magyar nyelven
Róza El-Hassan Harpagoniada # 3 Installation, 2003

While Walter Benjamin was writing his study analysing the withering of the aura of the original artwork by way of the reproduced image, World War II had not yet broken out, nor had the Iron Curtain been erected. Nevertheless, the foreboding of war determines the concluding prophecy of the text and the dissection of irresolvable contradictions the entirety of the text.

According to one of its possible readings, Benjamin essentially expounds the way in which the world changes in the age of novel, technically reproduced and realisable collective dreams. He attempts to model a bipolar order of ideas, in which "Fascism consistently leads to the aestheticisation of political life", to which "Communism responds with the politicisation of art". Benjamin could not avoid mention of where the objects turn up, when "the cameras of journalists peel from them their protective membrane, and shatter their auras", nor of the fact that in no way do they cease to exist; moreover, they are engendered again and again.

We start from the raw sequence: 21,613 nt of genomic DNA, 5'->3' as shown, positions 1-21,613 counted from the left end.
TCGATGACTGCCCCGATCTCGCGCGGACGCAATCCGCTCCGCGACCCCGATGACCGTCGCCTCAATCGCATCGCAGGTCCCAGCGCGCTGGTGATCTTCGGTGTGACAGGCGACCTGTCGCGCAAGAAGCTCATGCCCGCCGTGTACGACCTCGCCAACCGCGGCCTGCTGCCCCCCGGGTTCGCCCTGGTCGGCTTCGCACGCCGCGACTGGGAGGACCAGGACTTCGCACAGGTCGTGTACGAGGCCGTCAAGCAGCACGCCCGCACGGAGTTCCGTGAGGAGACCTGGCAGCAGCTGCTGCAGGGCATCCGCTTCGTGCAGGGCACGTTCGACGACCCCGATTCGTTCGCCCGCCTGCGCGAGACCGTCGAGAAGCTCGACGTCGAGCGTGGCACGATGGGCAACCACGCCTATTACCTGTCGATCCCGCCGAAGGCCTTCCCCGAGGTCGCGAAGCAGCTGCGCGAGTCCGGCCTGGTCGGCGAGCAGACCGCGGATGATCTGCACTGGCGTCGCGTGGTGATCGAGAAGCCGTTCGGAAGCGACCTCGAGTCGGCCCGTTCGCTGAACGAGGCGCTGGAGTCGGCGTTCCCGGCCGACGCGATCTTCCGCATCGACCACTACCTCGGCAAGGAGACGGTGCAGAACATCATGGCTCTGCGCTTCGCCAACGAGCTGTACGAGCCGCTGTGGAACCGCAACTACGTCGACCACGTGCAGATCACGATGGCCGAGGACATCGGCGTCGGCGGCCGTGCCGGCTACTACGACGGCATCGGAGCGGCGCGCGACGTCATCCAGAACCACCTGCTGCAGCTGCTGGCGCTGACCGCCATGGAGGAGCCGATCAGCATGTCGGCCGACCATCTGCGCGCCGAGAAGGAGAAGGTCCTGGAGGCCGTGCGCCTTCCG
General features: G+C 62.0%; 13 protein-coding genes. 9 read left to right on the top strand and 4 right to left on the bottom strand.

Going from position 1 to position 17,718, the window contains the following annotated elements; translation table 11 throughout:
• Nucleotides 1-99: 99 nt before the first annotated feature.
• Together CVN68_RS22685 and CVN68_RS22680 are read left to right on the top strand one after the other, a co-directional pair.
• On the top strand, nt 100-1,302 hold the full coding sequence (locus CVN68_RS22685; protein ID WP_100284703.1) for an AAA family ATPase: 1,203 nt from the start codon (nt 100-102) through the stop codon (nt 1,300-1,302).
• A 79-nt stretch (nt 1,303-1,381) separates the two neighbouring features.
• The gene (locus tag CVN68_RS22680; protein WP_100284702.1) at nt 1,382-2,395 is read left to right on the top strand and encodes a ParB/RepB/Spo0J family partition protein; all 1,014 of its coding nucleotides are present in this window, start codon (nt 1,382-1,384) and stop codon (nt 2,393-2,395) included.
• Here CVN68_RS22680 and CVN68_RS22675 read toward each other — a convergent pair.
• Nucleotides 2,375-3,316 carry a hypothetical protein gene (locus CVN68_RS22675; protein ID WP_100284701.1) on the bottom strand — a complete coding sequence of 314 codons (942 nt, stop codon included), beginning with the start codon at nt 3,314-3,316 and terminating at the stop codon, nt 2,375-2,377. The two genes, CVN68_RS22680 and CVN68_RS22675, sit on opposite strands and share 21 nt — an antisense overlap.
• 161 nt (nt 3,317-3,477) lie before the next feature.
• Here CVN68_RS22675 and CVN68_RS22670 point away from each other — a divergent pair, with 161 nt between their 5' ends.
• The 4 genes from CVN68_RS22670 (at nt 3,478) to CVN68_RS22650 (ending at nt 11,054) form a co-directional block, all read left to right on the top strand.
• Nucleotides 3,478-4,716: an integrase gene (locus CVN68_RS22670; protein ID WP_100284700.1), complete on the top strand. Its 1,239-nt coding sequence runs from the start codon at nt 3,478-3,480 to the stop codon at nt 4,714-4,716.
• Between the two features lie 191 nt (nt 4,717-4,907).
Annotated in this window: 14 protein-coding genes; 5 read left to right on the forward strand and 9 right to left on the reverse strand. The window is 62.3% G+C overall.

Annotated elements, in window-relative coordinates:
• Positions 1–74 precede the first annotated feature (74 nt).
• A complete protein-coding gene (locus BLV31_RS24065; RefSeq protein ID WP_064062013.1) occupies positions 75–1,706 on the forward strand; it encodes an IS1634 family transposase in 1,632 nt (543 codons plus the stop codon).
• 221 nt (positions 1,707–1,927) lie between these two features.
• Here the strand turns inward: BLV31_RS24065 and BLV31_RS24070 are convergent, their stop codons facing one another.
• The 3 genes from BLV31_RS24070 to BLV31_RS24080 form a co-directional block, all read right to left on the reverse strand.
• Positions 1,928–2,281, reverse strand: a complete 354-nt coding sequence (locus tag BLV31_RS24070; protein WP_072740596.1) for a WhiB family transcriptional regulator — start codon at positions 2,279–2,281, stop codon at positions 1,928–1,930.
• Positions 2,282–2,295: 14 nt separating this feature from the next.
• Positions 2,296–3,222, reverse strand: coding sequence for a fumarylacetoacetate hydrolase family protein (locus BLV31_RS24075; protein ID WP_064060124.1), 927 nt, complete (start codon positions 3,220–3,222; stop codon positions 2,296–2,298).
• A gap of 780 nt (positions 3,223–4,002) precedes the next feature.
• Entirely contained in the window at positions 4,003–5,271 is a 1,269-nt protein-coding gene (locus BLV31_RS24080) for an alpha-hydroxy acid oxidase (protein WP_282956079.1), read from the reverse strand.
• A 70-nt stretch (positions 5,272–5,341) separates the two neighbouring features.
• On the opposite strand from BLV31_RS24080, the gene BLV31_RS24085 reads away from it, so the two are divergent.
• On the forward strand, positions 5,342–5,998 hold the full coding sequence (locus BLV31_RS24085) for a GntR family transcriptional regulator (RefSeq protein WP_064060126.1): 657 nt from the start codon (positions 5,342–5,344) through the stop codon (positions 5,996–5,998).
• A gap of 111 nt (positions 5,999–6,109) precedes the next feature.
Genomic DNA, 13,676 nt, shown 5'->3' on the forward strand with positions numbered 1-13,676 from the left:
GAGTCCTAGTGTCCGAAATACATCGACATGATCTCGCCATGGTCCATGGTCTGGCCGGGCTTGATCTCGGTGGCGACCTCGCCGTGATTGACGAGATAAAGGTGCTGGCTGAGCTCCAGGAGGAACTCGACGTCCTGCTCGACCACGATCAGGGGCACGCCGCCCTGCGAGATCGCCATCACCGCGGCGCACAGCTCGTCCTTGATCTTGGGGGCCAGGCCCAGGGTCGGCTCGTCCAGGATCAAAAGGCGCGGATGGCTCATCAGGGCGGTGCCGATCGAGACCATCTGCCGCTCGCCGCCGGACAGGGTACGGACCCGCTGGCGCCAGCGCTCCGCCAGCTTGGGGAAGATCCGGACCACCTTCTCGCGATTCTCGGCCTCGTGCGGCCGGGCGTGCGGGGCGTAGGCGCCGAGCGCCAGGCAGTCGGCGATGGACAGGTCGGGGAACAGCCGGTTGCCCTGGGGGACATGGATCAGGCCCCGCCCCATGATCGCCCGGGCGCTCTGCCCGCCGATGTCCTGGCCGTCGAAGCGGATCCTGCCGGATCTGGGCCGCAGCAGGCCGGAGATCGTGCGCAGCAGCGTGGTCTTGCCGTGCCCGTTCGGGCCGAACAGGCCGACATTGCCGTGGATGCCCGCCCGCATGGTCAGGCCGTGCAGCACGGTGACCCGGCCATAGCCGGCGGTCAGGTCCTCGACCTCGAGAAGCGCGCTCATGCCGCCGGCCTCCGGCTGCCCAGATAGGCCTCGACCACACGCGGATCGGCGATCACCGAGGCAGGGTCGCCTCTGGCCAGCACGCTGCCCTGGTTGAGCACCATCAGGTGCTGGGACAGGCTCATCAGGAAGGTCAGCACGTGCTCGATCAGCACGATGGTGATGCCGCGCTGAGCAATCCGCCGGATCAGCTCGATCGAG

The aura of some seemingly privileged objects would be marked for protection from here on out in the ideally clean white exhibition space, the "white cube". My work, in any case, accepts solidarity with those objects, which, in the course of history wound up en masse in the pawnshop or in the warehouses of the characteristically Hungarian legal successor, BÁV (Bizományi Áruház Vállalat / Consignment Department Store Company). The unselected, playful, archaic phenomena growing out of such warehouse department stores determine the particular situation of our artworks through to the present day.

My work in the Aura exhibition reflects upon the local world of objects that survive technical and political intervention.
Center for Culture & Communication
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